• compoisson: Routines for density and moments of the CMP distribution under original parametrization by Dunn (2012)
  • CompGLM: Fit CMP models under original parametrization (includes dispersion modelling) by Pollock (2018).
  • COMPoissonReg: Fit CMP models under original parametrization (includes zero-inflation and dispersion modelling) by Andrew Raim <andrew.raim@gmail.com> (2019).
  • cmpreg: Fit Mean-type parametrized CMP models (includes dispersion modelling) by Elias Ribeiro Junior (2020). The authors purposed to regress on the approximated mean.
  • DGLMExtPois: Fit mean-parametrized CMP model (includes dispersion modelling) using nloptr by Saez-Castillo, Conde-Sanchez, and Martinez (2020).
  • glmmTMB: Fit (among other) CMP models under a different mean-parametrization (includes zero-inflation, dispersion modelling and random effects) by Brooks et al. (2017).

References

Andrew Raim <andrew.raim@gmail.com>, Kimberly Sellers Thomas Lotze <thomas.lotze@thomaslotze.com>. 2019. COMPoissonReg: Conway-Maxwell Poisson (Com-Poisson) Regression. https://CRAN.R-project.org/package=COMPoissonReg.

Brooks, Mollie E., Kasper Kristensen, Koen J. van Benthem, Arni Magnusson, Casper W. Berg, Anders Nielsen, Hans J. Skaug, Martin Maechler, and Benjamin M. Bolker. 2017. “glmmTMB Balances Speed and Flexibility Among Packages for Zero-Inflated Generalized Linear Mixed Modeling.” The R Journal 9 (2): 378–400. https://journal.r-project.org/archive/2017/RJ-2017-066/index.html.

Cameron, A. Colin, and Per Johansson. 1997. “Count data regression using series expansions: With applications.” Journal of Applied Econometrics 12 (3): 203–23. https://doi.org/10.1002/(SICI)1099-1255(199705)12:3<203::AID-JAE446>3.0.CO;2-2.

Conway, R. W., and W. L. Maxwell. 1962. “A queuing model with state dependent service rates.” New York :

Dunn, Jeffrey. 2012. Compoisson: Conway-Maxwell-Poisson Distribution. https://CRAN.R-project.org/package=compoisson.

Elias Ribeiro Junior, Eduardo. 2020. Cmpreg: Reparametrized Com-Poisson Regression Models.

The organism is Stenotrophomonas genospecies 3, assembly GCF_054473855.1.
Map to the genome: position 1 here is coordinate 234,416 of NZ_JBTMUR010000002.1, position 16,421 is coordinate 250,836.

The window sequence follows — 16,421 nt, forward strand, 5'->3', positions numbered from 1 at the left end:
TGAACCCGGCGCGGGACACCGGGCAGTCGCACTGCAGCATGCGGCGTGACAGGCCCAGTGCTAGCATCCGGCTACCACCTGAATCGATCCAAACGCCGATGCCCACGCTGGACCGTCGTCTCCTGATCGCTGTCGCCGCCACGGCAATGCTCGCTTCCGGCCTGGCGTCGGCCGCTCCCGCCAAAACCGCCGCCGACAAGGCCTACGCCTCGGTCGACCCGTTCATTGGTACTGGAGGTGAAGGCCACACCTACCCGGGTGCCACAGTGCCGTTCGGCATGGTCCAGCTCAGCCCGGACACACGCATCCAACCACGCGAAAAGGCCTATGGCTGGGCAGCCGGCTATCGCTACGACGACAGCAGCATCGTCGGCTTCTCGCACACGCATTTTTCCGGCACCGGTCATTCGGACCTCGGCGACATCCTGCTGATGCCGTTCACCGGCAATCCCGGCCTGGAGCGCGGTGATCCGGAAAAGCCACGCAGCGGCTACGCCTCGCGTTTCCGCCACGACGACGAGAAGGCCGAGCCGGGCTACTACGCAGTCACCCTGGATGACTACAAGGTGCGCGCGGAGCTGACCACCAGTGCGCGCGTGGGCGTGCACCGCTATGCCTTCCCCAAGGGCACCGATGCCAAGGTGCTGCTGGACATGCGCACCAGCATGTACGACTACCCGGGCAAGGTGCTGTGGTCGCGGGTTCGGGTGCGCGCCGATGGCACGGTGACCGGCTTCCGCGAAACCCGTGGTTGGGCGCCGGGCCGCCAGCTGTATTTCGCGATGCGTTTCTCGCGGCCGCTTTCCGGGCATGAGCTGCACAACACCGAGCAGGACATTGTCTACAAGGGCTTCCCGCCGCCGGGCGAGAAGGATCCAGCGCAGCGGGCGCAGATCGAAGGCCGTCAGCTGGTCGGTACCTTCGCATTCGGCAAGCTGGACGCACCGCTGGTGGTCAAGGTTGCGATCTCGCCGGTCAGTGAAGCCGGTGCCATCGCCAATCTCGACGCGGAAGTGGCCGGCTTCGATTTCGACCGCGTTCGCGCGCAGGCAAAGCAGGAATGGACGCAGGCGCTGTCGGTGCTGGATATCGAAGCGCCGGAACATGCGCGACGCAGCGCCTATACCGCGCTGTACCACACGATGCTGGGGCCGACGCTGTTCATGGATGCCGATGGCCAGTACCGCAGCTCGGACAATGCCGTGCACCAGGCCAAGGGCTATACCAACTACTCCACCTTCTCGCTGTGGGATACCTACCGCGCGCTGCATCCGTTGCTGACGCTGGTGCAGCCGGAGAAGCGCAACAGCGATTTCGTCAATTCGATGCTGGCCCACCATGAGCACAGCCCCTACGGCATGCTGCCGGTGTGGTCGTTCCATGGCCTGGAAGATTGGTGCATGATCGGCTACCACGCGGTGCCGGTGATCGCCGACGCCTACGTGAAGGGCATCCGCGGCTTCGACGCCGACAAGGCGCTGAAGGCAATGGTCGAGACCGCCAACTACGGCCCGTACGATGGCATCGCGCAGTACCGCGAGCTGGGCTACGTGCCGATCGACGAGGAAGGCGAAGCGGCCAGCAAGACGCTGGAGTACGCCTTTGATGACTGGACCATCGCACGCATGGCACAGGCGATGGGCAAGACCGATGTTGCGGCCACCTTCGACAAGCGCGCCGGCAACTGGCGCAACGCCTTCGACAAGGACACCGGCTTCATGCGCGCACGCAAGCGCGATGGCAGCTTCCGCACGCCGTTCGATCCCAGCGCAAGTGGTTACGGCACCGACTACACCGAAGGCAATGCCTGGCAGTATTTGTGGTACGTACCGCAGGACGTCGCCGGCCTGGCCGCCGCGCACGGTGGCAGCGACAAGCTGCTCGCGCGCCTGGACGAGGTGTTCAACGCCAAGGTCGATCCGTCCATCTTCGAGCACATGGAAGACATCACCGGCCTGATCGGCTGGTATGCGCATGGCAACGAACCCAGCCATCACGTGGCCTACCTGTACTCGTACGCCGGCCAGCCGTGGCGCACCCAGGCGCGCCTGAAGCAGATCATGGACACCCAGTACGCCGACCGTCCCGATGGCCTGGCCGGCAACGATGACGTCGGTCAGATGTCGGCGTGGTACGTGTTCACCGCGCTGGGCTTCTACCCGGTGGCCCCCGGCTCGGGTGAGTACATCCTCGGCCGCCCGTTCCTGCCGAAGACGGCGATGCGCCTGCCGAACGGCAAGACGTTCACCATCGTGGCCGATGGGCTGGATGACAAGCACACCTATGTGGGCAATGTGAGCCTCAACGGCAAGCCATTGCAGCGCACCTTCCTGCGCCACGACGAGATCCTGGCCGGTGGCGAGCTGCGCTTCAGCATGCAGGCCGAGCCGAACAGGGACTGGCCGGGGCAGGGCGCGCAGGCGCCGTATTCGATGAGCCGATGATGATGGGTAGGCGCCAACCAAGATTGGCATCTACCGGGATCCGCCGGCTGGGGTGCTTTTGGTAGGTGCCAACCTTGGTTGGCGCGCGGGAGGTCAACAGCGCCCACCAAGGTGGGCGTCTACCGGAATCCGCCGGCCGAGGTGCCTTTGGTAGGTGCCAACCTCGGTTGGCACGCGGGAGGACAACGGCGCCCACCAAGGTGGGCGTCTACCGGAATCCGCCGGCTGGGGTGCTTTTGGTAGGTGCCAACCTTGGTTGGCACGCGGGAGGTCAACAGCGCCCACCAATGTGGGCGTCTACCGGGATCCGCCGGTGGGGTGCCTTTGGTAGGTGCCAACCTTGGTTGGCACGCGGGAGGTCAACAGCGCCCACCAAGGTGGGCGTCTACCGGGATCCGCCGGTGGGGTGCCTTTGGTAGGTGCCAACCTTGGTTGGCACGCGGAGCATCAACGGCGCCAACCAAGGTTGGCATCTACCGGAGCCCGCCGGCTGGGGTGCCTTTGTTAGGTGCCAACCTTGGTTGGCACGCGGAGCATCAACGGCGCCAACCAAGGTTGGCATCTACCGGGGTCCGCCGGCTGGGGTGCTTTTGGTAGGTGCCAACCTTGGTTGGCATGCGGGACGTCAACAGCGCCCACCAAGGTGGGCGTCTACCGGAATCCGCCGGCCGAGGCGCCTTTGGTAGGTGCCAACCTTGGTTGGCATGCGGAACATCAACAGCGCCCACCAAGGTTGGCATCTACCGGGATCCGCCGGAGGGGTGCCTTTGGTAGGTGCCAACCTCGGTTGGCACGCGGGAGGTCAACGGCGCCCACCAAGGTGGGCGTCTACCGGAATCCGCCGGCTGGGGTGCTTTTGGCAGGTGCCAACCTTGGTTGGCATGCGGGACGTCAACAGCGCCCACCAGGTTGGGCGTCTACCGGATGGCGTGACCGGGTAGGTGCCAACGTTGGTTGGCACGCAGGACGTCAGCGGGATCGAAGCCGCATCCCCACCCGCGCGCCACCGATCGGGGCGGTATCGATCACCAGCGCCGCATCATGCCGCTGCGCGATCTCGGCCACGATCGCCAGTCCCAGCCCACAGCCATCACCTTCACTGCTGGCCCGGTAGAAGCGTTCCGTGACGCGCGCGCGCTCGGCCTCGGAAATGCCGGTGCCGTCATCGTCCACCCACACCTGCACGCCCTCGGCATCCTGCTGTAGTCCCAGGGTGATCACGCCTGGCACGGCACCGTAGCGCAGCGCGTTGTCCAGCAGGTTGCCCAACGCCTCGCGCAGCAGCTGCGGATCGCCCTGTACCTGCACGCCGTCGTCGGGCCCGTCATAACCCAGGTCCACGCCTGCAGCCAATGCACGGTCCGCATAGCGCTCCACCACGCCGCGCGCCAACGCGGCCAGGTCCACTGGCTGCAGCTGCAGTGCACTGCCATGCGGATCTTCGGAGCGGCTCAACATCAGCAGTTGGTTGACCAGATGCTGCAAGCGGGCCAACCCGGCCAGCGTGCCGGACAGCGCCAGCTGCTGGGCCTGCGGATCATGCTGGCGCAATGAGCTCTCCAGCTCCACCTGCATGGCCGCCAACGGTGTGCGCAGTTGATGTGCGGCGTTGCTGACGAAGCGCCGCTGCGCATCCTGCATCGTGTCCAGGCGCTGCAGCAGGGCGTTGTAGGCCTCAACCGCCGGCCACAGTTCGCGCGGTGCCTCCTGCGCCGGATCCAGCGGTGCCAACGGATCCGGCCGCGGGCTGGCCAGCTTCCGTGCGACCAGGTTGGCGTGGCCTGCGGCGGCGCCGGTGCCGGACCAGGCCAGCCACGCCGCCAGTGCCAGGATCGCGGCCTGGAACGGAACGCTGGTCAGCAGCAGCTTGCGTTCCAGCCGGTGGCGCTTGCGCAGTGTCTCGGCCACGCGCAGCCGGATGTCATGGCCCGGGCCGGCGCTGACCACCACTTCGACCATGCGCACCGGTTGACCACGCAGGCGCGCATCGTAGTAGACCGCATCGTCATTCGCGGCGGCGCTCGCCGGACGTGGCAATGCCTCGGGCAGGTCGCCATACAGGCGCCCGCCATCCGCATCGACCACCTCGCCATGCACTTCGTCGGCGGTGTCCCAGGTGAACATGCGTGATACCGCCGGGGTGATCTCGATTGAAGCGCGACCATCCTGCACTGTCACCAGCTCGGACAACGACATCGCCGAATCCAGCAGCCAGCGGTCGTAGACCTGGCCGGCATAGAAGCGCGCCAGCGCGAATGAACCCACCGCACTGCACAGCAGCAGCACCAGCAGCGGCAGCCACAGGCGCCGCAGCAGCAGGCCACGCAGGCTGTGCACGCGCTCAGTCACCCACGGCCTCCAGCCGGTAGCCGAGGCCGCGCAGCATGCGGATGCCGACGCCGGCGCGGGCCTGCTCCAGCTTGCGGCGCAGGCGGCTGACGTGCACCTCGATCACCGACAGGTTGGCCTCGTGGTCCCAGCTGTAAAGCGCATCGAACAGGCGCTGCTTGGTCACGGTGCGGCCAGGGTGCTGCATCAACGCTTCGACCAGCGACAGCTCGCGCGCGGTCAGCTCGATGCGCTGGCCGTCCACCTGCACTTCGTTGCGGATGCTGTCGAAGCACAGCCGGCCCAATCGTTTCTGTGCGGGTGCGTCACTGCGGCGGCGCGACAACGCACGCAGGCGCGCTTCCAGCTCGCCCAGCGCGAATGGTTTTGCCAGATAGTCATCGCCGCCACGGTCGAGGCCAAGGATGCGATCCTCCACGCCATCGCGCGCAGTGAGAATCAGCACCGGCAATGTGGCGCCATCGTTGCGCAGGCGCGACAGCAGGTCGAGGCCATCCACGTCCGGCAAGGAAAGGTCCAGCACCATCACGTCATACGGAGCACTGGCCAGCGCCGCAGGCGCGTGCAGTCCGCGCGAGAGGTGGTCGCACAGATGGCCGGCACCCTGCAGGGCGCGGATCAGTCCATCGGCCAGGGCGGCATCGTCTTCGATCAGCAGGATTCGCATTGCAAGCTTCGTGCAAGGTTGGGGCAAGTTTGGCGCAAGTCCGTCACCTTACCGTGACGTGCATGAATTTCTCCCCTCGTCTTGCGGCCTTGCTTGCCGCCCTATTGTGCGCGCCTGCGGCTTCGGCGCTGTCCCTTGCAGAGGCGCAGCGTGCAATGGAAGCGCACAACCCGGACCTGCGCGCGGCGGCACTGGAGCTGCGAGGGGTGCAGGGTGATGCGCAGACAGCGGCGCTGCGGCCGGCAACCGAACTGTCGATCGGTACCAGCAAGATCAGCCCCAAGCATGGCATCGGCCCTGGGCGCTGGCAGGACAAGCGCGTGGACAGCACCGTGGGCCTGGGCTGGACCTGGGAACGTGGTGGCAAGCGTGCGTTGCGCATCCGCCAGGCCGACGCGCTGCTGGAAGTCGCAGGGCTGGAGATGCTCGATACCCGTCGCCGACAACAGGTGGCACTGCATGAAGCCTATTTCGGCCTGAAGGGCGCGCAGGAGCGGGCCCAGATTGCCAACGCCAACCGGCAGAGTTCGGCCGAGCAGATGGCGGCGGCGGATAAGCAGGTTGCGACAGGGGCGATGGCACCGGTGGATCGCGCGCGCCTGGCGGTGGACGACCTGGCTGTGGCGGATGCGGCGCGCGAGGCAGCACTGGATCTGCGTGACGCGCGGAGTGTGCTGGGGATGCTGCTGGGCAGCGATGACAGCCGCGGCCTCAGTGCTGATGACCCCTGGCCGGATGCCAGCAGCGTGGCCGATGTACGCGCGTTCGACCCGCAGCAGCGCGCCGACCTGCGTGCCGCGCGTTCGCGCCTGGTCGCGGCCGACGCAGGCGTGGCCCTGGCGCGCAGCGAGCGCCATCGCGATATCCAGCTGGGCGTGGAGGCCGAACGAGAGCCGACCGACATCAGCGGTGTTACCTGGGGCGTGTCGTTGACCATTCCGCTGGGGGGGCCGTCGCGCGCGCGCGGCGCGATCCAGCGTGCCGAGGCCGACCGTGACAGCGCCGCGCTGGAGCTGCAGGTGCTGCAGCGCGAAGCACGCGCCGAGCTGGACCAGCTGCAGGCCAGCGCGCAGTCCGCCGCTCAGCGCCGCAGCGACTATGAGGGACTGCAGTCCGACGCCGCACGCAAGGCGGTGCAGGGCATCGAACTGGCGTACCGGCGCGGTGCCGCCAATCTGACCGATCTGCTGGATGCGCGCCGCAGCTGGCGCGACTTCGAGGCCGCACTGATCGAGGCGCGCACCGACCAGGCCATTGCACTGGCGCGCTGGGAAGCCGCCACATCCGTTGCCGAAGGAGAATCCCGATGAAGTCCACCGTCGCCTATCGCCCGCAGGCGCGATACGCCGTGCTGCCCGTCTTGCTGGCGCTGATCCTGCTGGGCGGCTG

Fung, Thomas, Aya Alwan, Justin Wishart, and Alan Huang. 2020. Mpcmp: Mean-Parametrizied Conway-Maxwell Poisson Regression. https://cran.r-project.org/web/packages/mpcmp/index.html.

Huang, Alan. 2017. “Mean-parametrized Conway–Maxwell–Poisson regression models for dispersed counts.” Statistical Modelling 17 (6): 359–80. https://doi.org/10.1177/1471082X17697749.

Lord, Dominique, Srinivas Reddy Geedipally, and Seth D. Guikema. 2010. “Extension of the application of conway-maxwell-poisson models: Analyzing traffic crash data exhibiting underdispersion.” Risk Analysis 30 (8): 1268–76. https://doi.org/10.1111/j.1539-6924.2010.01417.x.

Lord, Dominique, Seth D. Guikema, and Srinivas Reddy Geedipally. 2008. “Application of the Conway-Maxwell-Poisson generalized linear model for analyzing motor vehicle crashes.” Accident Analysis and Prevention 40 (3): 1123–34. https://doi.org/10.1016/j.aap.2007.12.003.

McCullagh, P., and J. A. Nelder. 1989. Generalized Linear Models, Second Edition. Chapman and Hall/Crc Monographs on Statistics and Applied Probability Series. Chapman & Hall. http://books.google.com/books?id=h9kFH2\_FfBkC.

Pollock, Jeffrey. 2018. CompGLM: Conway-Maxwell-Poisson Glm and Distribution Functions. https://CRAN.R-project.org/package=CompGLM.

R Core Team. 2020. R: A Language and Environment for Statistical Computing. Vienna, Austria: R Foundation for Statistical Computing. https://www.R-project.org/.

Ribeiro, Leandro do Prado, José Djair Vendramim, Keylla Utherdyany Bicalho, Moacir dos Santos Andrade, João Batista Fernandes, Rafael de Andrade Moral, and Clarice Garcia Borges Demétrio. 2013. “Annona mucosa Jacq. (Annonaceae): A promising source of bioactive compounds against Sitophilus zeamais Mots. (Coleoptera: Curculionidae).” Journal of Stored Products Research 55: 6–14. https://doi.org/10.1016/j.jspr.2013.06.001.

Saez-Castillo, Antonio Jose, Antonio Conde-Sanchez, and Francisco Martinez. 2020. DGLMExtPois: Double Generalized Linear Models Extending Poisson Regression. https://CRAN.R-project.org/package=DGLMExtPois.

Sellers, Kimberly F., and Bailey Premeaux. 2020. “Conway–Maxwell–Poisson Regression Models for Dispersed Count Data.” WIREs Computational Statistics, e1533. https://doi.org/10.1002/wics.1533.

Sellers, Kimberly F., and Galit Shmueli. 2010. “A flexible regression model for count data.” Annals of Applied Statistics 4 (2): 943–61. https://doi.org/10.1214/09-AOAS306.

Shmueli, G., T. P Minka, J. B Kadane, S. Borle, and P. Boatwright. 2005. “A useful distribution for fitting discrete data:revival of the conway-Maxwell_Poisson distribution.” Applied Statistics 54 (1): 127–42. https://doi.org/10.1111/j.1467-9876.2005.00474.x.